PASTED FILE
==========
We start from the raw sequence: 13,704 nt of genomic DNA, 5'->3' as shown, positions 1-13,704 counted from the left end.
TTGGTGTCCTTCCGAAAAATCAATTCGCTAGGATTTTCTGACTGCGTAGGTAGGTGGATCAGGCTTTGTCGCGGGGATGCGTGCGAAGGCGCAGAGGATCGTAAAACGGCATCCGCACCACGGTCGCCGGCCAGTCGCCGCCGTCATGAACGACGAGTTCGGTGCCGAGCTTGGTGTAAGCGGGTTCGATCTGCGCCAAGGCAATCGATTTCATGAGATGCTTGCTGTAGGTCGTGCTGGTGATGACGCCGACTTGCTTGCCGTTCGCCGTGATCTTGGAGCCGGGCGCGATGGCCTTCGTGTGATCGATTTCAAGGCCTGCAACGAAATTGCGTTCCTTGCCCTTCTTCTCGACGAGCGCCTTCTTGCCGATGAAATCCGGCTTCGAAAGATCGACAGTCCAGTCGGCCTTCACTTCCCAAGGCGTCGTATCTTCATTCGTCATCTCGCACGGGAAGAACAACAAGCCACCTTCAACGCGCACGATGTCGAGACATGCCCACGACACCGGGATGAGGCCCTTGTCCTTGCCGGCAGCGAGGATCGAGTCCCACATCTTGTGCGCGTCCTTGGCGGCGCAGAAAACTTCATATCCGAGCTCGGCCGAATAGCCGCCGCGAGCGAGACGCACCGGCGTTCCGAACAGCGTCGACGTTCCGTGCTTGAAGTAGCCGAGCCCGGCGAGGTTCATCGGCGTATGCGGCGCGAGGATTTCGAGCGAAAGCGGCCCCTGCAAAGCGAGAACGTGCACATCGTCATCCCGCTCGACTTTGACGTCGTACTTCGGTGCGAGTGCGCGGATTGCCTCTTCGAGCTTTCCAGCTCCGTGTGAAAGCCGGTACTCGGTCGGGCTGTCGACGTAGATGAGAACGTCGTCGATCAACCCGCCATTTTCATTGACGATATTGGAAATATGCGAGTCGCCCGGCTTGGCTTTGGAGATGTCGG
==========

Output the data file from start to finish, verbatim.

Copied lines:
We start from the raw sequence: 13,704 nt of genomic DNA, 5'->3' as shown, positions 1-13,704 counted from the left end.
TTGGTGTCCTTCCGAAAAATCAATTCGCTAGGATTTTCTGACTGCGTAGGTAGGTGGATCAGGCTTTGTCGCGGGGATGCGTGCGAAGGCGCAGAGGATCGTAAAACGGCATCCGCACCACGGTCGCCGGCCAGTCGCCGCCGTCATGAACGACGAGTTCGGTGCCGAGCTTGGTGTAAGCGGGTTCGATCTGCGCCAAGGCAATCGATTTCATGAGATGCTTGCTGTAGGTCGTGCTGGTGATGACGCCGACTTGCTTGCCGTTCGCCGTGATCTTGGAGCCGGGCGCGATGGCCTTCGTGTGATCGATTTCAAGGCCTGCAACGAAATTGCGTTCCTTGCCCTTCTTCTCGACGAGCGCCTTCTTGCCGATGAAATCCGGCTTCGAAAGATCGACAGTCCAGTCGGCCTTCACTTCCCAAGGCGTCGTATCTTCATTCGTCATCTCGCACGGGAAGAACAACAAGCCACCTTCAACGCGCACGATGTCGAGACATGCCCACGACACCGGGATGAGGCCCTTGTCCTTGCCGGCAGCGAGGATCGAGTCCCACATCTTGTGCGCGTCCTTGGCGGCGCAGAAAACTTCATATCCGAGCTCGGCCGAATAGCCGCCGCGAGCGAGACGCACCGGCGTTCCGAACAGCGTCGACGTTCCGTGCTTGAAGTAGCCGAGCCCGGCGAGGTTCATCGGCGTATGCGGCGCGAGGATTTCGAGCGAAAGCGGCCCCTGCAAAGCGAGAACGTGCACATCGTCATCCCGCTCGACTTTGACGTCGTACTTCGGTGCGAGTGCGCGGATTGCCTCTTCGAGCTTTCCAGCTCCGTGTGAAAGCCGGTACTCGGTCGGGCTGTCGACGTAGATGAGAACGTCGTCGATCAACCCGCCATTTTCATTGACGATATTGGAAATATGCGAGTCGCCCGGCTTGGCTTTGGAGATGTCGG